The problems associated with digital systems became known in 2006. Since then, the International Association of Fire Chiefs (IAFC) established a Digital Problem Working Group and appointed Chief Charles Werner of Charlottesville, Va., to serve as its chair. So far, the working group has explored the creation of a best practices solution to work around the problem until a long-term solution can be found. Prince William County's findings have been forwarded to that group for inclusion in the process.

The National Institute of Standards and Technology (NIST) also is analyzing the problem, as are radio manufacturers such as M/A-COM and Motorola. They are expected to jointly release a formal analysis - in conjunction with the IAFC - that encompasses best practices to help departments to minimize the problems.

"We're running through this scientifically and hope to distribute a wrap-up summary shortly," Werner said.

Roberts, who chairs the IAFC testing group, says the testing - conducted by radio engineers - involves taking words that sound alike and requiring the listener to distinguish which word is being said over the background noise of chainsaws and hose sprays.

Motorola declined to comment, saying it was cooperating with the testing and awaiting the conclusions from NIST and the IAFC.

But Chris Lougee, vice president with LMR vendor Icom America, believes better vocoder technology would help solve these background noise problems. "Everyone knew from the beginning that the P25 vocoder was a half-rate vocoder. As you speak into the microphone, you are converting human voice into a data stream that is reassembled at the end," Lougee said. "TIA ... is encouraging a move to a full-rate vocoder, which we are doing. It vastly improves the amount of audio and quality."

Lougee added that, scientifically speaking, digital signals penetrate buildings better than analog signals. "I'm puzzled by that problem," he said. "All of our testing shows that a digital signal produces a higher-quality signal in noise conditions than an analog signal."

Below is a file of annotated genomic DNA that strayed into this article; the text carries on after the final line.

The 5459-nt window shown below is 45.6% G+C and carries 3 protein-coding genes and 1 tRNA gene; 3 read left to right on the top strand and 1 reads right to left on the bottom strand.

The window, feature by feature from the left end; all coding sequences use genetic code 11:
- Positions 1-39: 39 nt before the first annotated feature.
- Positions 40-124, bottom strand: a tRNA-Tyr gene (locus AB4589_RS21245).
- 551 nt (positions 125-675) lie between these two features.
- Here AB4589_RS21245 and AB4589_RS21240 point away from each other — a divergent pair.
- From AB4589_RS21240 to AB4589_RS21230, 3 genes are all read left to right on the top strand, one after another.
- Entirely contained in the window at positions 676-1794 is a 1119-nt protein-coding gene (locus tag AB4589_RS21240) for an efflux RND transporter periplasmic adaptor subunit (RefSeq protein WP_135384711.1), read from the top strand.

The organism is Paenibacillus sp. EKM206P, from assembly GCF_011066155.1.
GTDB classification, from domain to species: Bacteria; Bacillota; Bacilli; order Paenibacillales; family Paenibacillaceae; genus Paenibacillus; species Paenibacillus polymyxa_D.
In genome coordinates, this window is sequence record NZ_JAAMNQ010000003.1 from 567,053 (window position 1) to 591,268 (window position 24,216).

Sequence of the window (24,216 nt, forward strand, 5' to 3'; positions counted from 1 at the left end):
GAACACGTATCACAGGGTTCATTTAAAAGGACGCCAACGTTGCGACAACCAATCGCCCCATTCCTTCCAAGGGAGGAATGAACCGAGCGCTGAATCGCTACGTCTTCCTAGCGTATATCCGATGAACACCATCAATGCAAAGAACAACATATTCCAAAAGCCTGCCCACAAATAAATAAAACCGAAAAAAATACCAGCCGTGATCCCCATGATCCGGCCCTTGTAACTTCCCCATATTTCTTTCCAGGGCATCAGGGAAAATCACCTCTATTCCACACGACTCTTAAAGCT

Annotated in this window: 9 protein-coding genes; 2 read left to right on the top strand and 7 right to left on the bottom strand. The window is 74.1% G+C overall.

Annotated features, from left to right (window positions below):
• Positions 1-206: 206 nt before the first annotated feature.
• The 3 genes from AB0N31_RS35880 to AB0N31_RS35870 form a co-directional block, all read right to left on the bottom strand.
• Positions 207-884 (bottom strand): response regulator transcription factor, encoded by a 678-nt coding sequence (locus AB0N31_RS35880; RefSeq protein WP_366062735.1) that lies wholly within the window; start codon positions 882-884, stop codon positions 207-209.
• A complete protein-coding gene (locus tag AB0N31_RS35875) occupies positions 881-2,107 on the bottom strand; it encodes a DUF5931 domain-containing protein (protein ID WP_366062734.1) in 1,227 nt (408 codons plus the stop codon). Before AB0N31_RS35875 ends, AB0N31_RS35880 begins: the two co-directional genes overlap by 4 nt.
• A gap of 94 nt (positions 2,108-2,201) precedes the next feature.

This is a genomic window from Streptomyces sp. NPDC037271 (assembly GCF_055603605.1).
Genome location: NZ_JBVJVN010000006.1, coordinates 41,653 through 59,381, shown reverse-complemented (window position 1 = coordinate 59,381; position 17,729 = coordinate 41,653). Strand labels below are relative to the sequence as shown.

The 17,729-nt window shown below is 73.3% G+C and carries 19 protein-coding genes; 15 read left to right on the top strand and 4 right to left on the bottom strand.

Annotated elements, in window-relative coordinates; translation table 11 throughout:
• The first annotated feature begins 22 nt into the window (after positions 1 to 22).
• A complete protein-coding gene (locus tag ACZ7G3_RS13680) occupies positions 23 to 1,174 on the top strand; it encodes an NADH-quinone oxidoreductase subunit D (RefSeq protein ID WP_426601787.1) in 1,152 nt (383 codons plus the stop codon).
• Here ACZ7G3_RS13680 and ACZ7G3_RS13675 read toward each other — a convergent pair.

Nevertheless, perception has a nasty way of becoming reality, and first responders' perceptions are based on what happens in the field and exacerbated by complaints from the front line.

"The perception of quality of communications in my opinion is much lower on trunked radio systems because it's always based on a comparison of what an agency had before," Jones said. "If they are coming off an analog system that provided 100% coverage and go to a digital trunked system that has different characteristics and less coverage, it's going to be worse."

However, others say the problems have to do with training, as digital systems operate differently than analog. For instance, digital systems require key-up time, forcing first responders to hold down the transmission key longer before they can begin talking. "It's a long and arduous process to educate police and firemen to change the way they have always communicated," Jones said.

But Roberts says best practices aren't the total solution. "They can be easily implemented on a normal day-to-day basis," he said, "but take the same firefighting crew and put them in a panic state. Then I would argue that a lot of best practices are not always utilized."